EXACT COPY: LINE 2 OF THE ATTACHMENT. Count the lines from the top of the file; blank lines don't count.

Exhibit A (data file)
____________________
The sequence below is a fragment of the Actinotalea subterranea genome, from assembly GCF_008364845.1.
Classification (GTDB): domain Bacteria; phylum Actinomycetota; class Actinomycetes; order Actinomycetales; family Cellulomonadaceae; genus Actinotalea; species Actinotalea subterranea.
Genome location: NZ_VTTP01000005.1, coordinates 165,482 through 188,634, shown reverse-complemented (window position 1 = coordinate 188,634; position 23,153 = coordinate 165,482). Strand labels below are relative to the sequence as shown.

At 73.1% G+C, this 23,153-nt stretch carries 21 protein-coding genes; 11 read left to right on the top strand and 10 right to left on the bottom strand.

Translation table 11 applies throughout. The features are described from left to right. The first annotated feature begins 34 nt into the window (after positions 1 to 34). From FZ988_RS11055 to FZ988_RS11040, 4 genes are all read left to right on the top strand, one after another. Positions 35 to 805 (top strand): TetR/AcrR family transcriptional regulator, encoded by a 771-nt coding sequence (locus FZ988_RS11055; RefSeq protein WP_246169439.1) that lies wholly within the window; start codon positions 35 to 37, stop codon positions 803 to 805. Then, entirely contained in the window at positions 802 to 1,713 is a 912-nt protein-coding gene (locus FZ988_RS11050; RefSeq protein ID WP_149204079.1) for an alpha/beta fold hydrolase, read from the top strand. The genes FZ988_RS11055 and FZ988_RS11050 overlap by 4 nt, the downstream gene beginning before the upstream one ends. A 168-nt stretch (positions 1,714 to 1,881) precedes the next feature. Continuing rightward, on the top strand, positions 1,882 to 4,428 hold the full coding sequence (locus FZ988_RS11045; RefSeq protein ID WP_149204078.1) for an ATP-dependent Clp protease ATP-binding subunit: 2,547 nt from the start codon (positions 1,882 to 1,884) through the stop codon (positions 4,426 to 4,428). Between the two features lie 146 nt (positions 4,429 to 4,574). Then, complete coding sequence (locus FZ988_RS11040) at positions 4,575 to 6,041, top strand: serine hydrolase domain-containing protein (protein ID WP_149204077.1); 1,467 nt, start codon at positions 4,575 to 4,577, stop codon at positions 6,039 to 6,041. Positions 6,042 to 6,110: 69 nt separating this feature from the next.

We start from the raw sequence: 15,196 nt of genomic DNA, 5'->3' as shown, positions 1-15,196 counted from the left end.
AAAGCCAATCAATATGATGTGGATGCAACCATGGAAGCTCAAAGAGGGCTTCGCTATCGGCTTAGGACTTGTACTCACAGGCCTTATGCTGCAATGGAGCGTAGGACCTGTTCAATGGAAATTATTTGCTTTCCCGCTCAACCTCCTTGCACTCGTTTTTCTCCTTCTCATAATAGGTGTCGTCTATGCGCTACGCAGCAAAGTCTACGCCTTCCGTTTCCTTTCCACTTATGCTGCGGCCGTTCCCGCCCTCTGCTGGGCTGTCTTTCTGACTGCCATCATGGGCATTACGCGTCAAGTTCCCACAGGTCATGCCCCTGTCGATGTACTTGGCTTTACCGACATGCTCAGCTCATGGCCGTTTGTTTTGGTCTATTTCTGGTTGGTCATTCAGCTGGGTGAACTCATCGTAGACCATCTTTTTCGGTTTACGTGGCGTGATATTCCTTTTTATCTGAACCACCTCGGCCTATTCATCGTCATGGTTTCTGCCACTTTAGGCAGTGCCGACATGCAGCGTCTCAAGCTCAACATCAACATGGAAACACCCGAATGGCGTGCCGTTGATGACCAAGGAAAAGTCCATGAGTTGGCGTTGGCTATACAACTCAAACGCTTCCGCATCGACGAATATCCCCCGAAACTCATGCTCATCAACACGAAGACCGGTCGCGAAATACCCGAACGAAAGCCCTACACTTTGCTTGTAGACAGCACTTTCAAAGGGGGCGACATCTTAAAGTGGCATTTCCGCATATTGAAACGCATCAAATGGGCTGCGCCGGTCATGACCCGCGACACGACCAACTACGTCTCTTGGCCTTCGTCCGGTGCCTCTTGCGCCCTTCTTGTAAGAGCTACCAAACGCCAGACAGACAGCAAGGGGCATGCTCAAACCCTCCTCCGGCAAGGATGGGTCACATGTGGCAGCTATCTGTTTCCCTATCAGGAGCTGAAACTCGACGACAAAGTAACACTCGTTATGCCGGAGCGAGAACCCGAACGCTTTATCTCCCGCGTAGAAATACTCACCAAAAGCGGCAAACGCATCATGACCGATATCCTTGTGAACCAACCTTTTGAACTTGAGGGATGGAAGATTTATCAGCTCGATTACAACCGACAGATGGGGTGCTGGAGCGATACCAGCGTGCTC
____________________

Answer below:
Classification (GTDB): domain Bacteria; phylum Actinomycetota; class Actinomycetes; order Actinomycetales; family Cellulomonadaceae; genus Actinotalea; species Actinotalea subterranea.